Athens Jay: “The time is now for big bass in rivers and lakes. Cold temperatures and windy conditions last weekend did not prevent fish from eating. I used a sink tip on a 7-weight rod to swim articulated shad-colored streamers in 3-4 feet of water in late afternoon. Gradually warming temperatures this week should really kick things off.”

UO buddy Athens MD: “On Sunday I received a text from a friend that said "cold and windy today, so I guess you're not fishing?" I replied with a nice crappie selfie while being blown all over tarnation in my kayak. Jigs and streamers were on the menu in the stained water, and bluegill and redbreast decided to join in, too. I managed some river crappie as well on small streamers one evening after work.”


HenryC:  “Fishing took a slight setback due to the cold weather north GA experienced over the past week. Water temps dropped 4-5 degrees and our zebra fish (stripers) have gone deeper. The good news is this is short-lived and the fish should bounce back by the time you read this report or shortly thereafter. On another note, the LMB and spotted bass are positively committed to the spring spawn and are active and starting feed shallow. It's a great time to just get out and let the fish that are feeding dictate what your catch will consist of. Slow sinking intermediates for shallow up in the dirt fishing and fast sinking for the fish that are schooling 20-30' deep. It's all good. This weekend is the Southern Striper Open fly tournament and our own Jimmy Harris and David Dockery will be competing to bring the trophy back to Helen GA. Vegas has put their odds as 6-1 to bring home the gold. Good luck fellas! All proceeds for this tourney sponsored by Alpharetta Outfitters will go to Project Healing Waters. We are taking out the vets to fly fish Friday morning before the tournament...”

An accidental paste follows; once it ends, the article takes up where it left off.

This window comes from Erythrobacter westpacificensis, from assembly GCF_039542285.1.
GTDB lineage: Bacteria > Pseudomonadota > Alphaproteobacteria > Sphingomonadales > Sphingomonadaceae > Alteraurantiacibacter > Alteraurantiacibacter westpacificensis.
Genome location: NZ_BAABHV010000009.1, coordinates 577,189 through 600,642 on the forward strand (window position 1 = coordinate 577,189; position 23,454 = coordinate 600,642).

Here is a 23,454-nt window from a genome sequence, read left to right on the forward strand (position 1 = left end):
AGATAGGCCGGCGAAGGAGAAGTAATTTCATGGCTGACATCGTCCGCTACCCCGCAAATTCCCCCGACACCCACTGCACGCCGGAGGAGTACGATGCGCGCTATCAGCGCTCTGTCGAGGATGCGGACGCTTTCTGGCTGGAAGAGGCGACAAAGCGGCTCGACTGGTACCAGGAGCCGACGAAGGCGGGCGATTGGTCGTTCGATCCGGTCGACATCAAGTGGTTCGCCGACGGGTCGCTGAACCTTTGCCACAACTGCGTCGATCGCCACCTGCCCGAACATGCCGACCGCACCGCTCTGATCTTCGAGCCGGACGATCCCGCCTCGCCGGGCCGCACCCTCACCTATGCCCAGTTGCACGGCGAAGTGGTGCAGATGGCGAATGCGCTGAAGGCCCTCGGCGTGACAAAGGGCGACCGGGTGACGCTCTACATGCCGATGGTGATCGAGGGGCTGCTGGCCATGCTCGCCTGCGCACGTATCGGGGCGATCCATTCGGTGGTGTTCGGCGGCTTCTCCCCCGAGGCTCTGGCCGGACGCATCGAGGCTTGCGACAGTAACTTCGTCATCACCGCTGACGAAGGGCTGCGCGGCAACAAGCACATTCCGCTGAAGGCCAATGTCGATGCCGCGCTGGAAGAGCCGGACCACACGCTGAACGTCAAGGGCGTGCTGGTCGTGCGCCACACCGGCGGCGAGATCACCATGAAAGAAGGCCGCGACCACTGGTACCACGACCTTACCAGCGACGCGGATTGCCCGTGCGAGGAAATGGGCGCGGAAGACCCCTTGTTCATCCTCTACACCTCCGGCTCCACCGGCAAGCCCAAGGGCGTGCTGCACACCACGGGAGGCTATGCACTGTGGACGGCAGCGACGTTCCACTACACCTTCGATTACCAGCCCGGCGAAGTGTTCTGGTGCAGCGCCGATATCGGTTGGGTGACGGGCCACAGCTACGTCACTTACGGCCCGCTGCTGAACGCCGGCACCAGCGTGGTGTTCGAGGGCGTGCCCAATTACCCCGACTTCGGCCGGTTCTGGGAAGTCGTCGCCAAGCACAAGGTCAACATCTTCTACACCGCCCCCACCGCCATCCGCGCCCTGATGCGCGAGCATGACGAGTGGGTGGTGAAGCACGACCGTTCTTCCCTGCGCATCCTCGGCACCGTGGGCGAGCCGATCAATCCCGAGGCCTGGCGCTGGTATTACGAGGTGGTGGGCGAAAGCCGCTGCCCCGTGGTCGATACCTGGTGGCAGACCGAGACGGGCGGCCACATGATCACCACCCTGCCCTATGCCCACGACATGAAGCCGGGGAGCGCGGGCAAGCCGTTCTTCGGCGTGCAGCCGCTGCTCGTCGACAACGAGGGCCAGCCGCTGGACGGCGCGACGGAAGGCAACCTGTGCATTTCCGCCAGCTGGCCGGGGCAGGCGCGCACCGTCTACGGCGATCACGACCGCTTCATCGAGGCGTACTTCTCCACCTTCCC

That’s the latest from our gang. It hit 77 degrees up here today, so spring is here. Take full advantage of it and cash in on the two best months of fishing in our little corner of the world.  Stop in if we can lend a hand. Andrew was sure glad he came by!

Unicoi Outfitters: Friendly. Local. Experts.


Thursday, March 23, 2023

Sweeping, Strip-setting, and Hooting!

What’s your weekend looking like? Ours is jam-packed.  We’ll be sweeping, strip-setting, and hooting!

First, Jake will lead a platoon of local volunteers to “sweep the Hooch” through Helen. Learn more about the Chattahoochee Riverkeeper’s annual river cleanup program, and consider getting involved in future sweeps.


Next, past champs Jimmy and David will work to bring home the trophy once again.